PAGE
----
Aardwolf wrote:Do you accept this evidence that the mass of the planet isn't constant? If not, what is varying exactly?
I have no idea, but you are right that its and interesting anomaly.
It’s far beyond an anomaly. Analysis of 40 years of specialised laboratory experiments designed specifically to identify a constant value of G has failed. That’s not an anomaly, it’s probably the clearest evidence of the failure of a theory ever witnessed. Either “constant” G is varying or the mass of the planet is, and considering that G is merely an abstract term driven by gravity itself, in reality the mass of the planet must be varying. There is no other interpretation available. Unless all the scientists involved were incompetent on a sinusoidal basis over multiple sites/decades.
willendure wrote:BTW, the reason for talking about GR is that one of its base assumptions is that inertial and gravitational acceleration frames cannot be told apart; that is that gravity is mass based. So any test that GR passes helps support that case. I know Pound-Rebka does not address that directly.
A base assumption that it’s comparable to an acceleration does not exclude other causes of gravity. The theoretical formula have no requirement that gravity = mass. It isn’t driven by mass it’s driven by observation and the mathematical description of the forces assumed to drive them.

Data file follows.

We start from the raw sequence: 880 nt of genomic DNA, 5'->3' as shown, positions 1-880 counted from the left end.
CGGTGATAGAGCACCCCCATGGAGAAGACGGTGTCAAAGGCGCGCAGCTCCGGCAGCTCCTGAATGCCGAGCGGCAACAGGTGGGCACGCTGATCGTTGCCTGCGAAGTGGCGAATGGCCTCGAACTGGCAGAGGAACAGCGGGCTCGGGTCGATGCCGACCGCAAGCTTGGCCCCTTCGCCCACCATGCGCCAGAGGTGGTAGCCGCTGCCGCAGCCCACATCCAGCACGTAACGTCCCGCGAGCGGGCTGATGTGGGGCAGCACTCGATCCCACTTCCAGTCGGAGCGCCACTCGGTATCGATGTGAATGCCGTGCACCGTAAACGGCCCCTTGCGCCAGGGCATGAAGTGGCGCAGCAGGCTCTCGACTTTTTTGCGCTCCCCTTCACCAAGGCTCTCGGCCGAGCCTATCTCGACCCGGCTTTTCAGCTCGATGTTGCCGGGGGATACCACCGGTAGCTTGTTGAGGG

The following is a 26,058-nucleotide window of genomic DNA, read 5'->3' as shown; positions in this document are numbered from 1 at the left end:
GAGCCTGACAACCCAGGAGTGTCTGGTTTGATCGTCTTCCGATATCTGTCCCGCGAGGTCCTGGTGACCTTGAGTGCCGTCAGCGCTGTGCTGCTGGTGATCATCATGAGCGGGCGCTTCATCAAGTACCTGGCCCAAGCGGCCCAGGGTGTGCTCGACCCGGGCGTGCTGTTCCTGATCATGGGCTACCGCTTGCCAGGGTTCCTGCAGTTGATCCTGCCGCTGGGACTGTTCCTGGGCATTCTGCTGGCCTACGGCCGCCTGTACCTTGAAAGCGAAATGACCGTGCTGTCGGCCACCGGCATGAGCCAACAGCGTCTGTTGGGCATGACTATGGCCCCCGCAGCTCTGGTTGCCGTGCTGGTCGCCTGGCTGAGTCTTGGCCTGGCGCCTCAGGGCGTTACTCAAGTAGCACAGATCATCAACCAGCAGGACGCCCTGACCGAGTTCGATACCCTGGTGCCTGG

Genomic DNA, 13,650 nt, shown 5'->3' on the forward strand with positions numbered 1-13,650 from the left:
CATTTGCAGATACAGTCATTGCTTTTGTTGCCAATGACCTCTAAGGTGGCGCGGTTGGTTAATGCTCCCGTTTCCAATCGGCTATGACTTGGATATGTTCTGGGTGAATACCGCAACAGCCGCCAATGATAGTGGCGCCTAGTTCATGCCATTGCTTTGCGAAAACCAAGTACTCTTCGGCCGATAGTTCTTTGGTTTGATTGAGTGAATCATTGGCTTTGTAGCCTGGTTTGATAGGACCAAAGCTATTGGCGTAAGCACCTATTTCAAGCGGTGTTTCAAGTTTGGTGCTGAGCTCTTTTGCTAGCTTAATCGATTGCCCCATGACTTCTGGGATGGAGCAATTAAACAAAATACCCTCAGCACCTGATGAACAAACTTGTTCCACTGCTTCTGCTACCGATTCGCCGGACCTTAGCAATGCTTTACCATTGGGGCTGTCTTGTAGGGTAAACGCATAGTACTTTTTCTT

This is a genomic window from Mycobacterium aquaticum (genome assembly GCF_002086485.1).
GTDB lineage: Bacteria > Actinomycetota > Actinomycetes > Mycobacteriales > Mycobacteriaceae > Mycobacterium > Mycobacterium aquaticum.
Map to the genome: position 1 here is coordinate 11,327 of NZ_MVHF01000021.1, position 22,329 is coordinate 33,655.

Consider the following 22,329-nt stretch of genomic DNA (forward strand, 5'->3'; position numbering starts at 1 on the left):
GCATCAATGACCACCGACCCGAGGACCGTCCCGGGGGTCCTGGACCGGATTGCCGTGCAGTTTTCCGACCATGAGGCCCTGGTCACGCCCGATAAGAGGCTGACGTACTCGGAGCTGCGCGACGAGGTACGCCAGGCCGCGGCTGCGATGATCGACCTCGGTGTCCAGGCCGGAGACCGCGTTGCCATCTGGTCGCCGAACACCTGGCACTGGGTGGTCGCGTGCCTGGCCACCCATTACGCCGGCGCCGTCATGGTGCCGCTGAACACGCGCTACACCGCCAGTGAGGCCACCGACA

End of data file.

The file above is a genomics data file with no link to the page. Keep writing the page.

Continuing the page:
willendure wrote:I still don't know why you connect GR with dark matter? Dark matter is that galaxies rotate at the wrong speed given the matter we think we can see, so there was a postulation that there must be some dark stuff we can't see, but that has mass. Dark energy is the cosmological constant from GR. Its dark energy and GR that are connected.
Again, you introduced GR. I’ll happily drop but you keep introducing as if it answers my points/questions.
willendure wrote:The gravitational accelerations of around galaxies are very small, so Newtons laws can be used to model them. GR only differs from Newtons laws when the accelerations are large. So the dark matter issue arising from galaxies rotating at the wrong speed doesn't relate to GR. If there is something wrong with our model of gravity, its at the small end not the big end. This is where ideas like modified Newtons laws come in (with a parameter you can tune to fit the data, no less), and wacky shit like MiHSC.
Good. Then drop GR, I had no interest in it anyway. Just find me an experiment that proves gravity is mass based. After all, as you said, we must abandon theories that can be disproven in a lab, so let’s analyse where mass based gravity has succeeded.
willendure wrote:Let's see what happens when they measure G in space.
Unfortunately we’ll probably be dead before that’s possible, because we need at least as many years as we’ve already studied G to prove if it’s constant. Then again of course, you might just say it’s an anomaly so what’s the point. Maybe not being able to levitate a charged foil is an anomaly. You see we can all avoid evidence and write off as an anomaly when it doesn't fit our expectations.